Greg & Kara Prepare For Full-Time RV Living In The Desert


Hi… I’m Greg and this is Kara… and we (used to) live in a desert suburb in Las Vegas.

For years, we planned on traveling the country in an RV and eventually settle down on a small piece of land somewhere.

You know, maybe live happily-ever-after off-the-grid.

So… we invested in solar power equipment, sold and stored a bunch of stuff, and even traded in our little Hatchback for a big 4×4.

Unfortunately, operating Kara’s skin care studio from a remote location wasn’t practical.

Plus, cellular Internet never seemed reliable enough for my web design business.

So, in 2019 we put our plans on hold.

And then… a few months after… everything changed.

[KARA] Yep, I shut down my skin care studio, Greg lost a bunch of web clients, and the lease on our house was coming up.

So we thought… maybe we should revisit those travel plans again.

The pandemic has had a profound impact on many aspects of our lives, including the way we work and travel.

For many people, the forced shutdowns and social distancing measures of the past year have led to a newfound appreciation for the freedom and flexibility offered by the full-time RV lifestyle.

The RV lifestyle has been growing in popularity for years, but the pandemic accelerated the trend.

The ability to work remotely and travel safely in one’s own self-contained home on wheels has become increasingly appealing to many people.

Many found themselves stuck at home, and the RV lifestyle provided them an opportunity to break free and still be able to work.

For some, the pandemic prompted a complete lifestyle change.

People who previously worked traditional office jobs and lived in houses or apartments began to explore the possibility of living full-time in an RV.

They found that the RV lifestyle provided them with a greater sense of control over their environment and their own destiny.

The pandemic also created a financial incentive to adopt the RV lifestyle.

With the economy in turmoil, many people found themselves struggling to make ends meet.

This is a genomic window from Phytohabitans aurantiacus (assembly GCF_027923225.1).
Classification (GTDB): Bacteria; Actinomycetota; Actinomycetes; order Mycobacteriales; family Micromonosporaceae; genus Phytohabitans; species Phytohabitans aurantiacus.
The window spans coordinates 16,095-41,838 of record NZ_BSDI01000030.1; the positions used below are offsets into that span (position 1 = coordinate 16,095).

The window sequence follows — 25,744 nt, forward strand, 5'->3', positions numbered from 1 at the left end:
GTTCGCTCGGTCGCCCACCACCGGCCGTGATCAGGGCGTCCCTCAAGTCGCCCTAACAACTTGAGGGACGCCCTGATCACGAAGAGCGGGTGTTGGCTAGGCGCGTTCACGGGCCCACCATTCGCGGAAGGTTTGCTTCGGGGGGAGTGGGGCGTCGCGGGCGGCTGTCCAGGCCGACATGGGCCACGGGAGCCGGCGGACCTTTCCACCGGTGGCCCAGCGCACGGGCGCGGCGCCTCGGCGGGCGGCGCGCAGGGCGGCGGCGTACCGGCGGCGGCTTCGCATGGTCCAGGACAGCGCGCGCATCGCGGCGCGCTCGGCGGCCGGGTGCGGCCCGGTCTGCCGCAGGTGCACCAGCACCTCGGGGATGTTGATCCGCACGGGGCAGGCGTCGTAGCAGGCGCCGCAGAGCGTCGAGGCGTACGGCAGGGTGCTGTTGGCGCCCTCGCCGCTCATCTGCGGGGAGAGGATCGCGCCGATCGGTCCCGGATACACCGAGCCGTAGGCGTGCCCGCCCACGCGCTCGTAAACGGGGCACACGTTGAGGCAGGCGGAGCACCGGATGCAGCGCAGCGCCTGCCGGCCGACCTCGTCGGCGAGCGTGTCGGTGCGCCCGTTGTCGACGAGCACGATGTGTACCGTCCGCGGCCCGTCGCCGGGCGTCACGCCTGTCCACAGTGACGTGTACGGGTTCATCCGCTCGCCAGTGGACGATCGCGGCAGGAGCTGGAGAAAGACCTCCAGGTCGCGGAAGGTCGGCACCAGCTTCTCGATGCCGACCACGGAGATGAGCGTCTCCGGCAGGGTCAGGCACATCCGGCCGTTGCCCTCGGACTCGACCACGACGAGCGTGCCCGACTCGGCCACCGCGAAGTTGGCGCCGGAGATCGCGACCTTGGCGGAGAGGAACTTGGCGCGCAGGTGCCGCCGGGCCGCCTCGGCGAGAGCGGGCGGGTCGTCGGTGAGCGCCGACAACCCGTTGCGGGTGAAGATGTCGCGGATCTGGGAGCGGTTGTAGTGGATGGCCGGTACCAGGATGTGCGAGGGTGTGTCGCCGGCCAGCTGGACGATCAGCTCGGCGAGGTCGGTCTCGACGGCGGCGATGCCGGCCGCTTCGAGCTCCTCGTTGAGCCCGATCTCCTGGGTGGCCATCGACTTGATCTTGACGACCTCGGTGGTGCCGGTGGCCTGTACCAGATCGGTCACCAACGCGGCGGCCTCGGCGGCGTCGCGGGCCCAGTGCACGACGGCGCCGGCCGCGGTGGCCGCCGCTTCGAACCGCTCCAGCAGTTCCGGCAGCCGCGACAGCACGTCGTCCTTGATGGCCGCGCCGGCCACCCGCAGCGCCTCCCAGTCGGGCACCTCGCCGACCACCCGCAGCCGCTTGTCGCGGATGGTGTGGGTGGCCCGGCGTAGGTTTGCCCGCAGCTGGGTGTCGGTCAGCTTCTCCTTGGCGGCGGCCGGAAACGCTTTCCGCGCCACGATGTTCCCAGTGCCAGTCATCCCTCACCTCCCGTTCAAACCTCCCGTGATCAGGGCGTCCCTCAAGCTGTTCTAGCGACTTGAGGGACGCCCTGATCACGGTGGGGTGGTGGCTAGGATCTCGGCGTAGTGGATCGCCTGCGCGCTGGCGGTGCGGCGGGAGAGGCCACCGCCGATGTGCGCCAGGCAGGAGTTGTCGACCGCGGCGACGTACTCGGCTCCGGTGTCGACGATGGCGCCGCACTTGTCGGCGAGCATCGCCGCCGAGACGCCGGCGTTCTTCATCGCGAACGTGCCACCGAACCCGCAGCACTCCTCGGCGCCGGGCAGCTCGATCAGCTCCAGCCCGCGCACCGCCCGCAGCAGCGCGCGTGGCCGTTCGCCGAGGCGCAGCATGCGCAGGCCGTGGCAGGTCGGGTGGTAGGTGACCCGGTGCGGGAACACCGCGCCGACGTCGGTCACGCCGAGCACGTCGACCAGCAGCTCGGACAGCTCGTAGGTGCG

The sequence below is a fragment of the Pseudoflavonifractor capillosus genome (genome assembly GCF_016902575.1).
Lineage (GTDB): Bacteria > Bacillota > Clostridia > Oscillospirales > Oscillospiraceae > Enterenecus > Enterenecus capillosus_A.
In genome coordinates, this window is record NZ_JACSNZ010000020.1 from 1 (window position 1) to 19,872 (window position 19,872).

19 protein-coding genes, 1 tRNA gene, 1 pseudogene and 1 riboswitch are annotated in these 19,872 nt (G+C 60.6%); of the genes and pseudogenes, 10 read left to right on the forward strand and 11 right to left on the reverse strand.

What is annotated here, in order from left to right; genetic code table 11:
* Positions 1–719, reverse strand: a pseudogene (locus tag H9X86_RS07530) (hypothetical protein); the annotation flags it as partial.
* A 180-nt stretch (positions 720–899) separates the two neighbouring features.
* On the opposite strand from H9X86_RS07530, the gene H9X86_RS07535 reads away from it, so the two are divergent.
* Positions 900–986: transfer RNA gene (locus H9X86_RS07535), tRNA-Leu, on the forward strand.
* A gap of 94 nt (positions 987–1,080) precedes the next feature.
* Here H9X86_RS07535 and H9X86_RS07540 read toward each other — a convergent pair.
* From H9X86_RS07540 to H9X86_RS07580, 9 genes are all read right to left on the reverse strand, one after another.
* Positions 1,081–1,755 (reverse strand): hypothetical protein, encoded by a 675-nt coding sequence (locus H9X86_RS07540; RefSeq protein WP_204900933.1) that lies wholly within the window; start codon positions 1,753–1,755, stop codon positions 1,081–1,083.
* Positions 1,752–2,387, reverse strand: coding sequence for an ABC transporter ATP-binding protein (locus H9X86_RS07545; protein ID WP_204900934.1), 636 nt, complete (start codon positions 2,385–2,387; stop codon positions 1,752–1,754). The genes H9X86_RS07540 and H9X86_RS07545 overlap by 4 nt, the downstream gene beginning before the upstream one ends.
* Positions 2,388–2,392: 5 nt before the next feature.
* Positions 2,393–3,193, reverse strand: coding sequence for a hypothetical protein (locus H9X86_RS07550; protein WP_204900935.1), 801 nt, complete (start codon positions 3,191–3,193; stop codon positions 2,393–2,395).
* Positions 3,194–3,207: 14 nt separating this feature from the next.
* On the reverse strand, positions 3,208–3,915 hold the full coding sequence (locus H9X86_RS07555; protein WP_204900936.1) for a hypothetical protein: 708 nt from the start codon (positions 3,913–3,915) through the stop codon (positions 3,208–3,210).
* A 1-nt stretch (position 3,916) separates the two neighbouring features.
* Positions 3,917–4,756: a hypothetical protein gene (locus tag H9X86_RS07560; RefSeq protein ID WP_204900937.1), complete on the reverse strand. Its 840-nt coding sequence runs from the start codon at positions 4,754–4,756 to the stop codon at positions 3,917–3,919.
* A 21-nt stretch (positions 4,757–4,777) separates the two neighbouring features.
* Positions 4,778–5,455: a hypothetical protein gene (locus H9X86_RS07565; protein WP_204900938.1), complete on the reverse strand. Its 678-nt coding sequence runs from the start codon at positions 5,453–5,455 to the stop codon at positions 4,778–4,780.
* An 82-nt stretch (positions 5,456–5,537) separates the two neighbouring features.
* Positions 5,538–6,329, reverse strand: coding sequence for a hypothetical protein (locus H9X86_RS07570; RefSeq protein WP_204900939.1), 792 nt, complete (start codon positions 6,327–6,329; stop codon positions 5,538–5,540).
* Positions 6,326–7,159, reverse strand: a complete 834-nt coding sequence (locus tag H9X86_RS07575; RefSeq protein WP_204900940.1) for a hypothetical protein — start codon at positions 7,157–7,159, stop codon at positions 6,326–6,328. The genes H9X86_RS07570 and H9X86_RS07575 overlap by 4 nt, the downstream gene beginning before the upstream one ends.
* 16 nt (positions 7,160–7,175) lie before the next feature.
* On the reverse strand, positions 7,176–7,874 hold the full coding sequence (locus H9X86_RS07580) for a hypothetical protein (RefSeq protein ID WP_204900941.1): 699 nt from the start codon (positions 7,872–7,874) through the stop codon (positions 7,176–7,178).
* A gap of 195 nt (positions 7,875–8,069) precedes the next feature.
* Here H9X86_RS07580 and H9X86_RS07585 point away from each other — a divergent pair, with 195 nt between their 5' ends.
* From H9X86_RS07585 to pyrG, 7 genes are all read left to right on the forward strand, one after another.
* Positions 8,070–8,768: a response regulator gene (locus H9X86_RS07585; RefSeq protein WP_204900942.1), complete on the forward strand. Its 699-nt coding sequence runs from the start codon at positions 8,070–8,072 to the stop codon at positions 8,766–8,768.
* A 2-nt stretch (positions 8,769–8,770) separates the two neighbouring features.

The relatively low cost of the RV lifestyle, compared to traditional housing, made it a viable option for those who could no longer afford their previous living arrangements.

For those who already lived in RVs full-time, the pandemic forced them to adapt their travel plans.

RV parks and campgrounds were closed, and many people found themselves stuck in one place for long periods of time.

The RV community banded together to share information about open campsites and boondocking locations, and many people learned to appreciate the slower pace of life and the joys of staying put for a while.

The pandemic also highlighted the importance of self-sufficiency and community.

RVers quickly realized that they needed to be self-reliant in order to survive the pandemic.

They had to be able to live off-grid, generate their own power, and find their own water.

The RV community also came together to support each other during these difficult times.

People shared tips and advice, and many friendships were forged through online groups and forums.

In conclusion, the pandemic has had a major impact on the RV lifestyle.

For many people, the ability to work remotely and travel safely in an RV has become more appealing than ever.

With the economy in turmoil, the low cost of the RV lifestyle has also made it a viable option for those who can no longer afford traditional housing.

The pandemic has forced RVers to adapt their travel plans and has highlighted the importance of self-sufficiency and community.

The RV lifestyle has proven to be a resilient and rewarding way of life, even in the face of a global crisis.

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